This is a great reminder that the best players aren’t always the best coaches and vice versa. Coaching is a skill set of its own, and sometimes, someone who is a bit removed from the game can bring more perspective and balance.
2. He coaches everyone differently: Mouratoglou works with players at many different levels. Beyond Serena, he guides several budding stars, including Coco Gauff. “Everybody has completely different needs,” says Mouratoglou. “Everyone needs a different relationship with the coach because you don't speak to everyone the same way.”
That’s even more true of an airstaff where there is often an experience gap among talent. Each performer requires their own personalized approach.
3.He believes enthusiasm is essential: Short, sweet and worth repeating verbatim, Mouratoglou is convinced: “I always say that quality number one of the coach is enthusiasm. He has to believe in his player 100%.”
That level of energy plays a huge role in the player (or host) believing the coach's advice will help them achieve new levels of success. When the coach enthusiastically believes in a talent's potential and skill, it gets contagious.
4. He says what needs saying: When it comes to coaching a superstar like Williams, Mouratoglou isn’t cowed by her star stature. He treats her like he would anyone: “I tell her what I have to tell her.”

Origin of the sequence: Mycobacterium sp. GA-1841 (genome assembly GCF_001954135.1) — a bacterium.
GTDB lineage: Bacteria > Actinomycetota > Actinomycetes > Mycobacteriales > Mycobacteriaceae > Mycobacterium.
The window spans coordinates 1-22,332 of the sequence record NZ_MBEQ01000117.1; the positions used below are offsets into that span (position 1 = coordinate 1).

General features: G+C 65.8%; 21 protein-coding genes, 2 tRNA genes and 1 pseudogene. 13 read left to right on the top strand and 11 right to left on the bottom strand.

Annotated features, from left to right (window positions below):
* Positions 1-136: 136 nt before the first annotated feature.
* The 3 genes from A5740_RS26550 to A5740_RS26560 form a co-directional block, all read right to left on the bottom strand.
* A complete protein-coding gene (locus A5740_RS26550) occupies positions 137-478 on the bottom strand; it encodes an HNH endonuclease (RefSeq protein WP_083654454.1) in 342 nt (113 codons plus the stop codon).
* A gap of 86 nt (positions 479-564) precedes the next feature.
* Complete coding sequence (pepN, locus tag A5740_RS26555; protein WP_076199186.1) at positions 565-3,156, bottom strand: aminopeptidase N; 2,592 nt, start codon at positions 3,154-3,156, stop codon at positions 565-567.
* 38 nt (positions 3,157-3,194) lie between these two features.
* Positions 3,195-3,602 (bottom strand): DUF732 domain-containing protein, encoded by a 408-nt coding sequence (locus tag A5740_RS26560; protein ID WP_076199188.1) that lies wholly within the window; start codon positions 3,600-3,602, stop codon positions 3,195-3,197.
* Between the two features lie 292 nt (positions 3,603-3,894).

He does consider who she is as a player. Serena Williams's experience level and track record impact his approach to coaching. That’s an important lesson for dealing with “star” air talent. It’s important to have a relationship where you can be frank. But that doesn’t mean you can talk to a longtime successful host the same was as a rookie hosting their first show. Again, coaching and communication need to take into account personality and experience level.
5. He is a prep monster: When Mouratoglou first started coaching Serena Williams, he told her flat out the reason she was losing matches was a lack of preparation. No one wins every match, but losing because you weren’t prepared is inexcusable, and can lead to eroding confidence.
He insists that for every match she is sure of three things, “First of all, I'm 100% prepared. Second of all, I have a plan A before I come on the court to beat this player, and I have a plan B. Third, I give 120% during the match to win.” Just imagine if every radio host who entered the studio met all three of those criteria.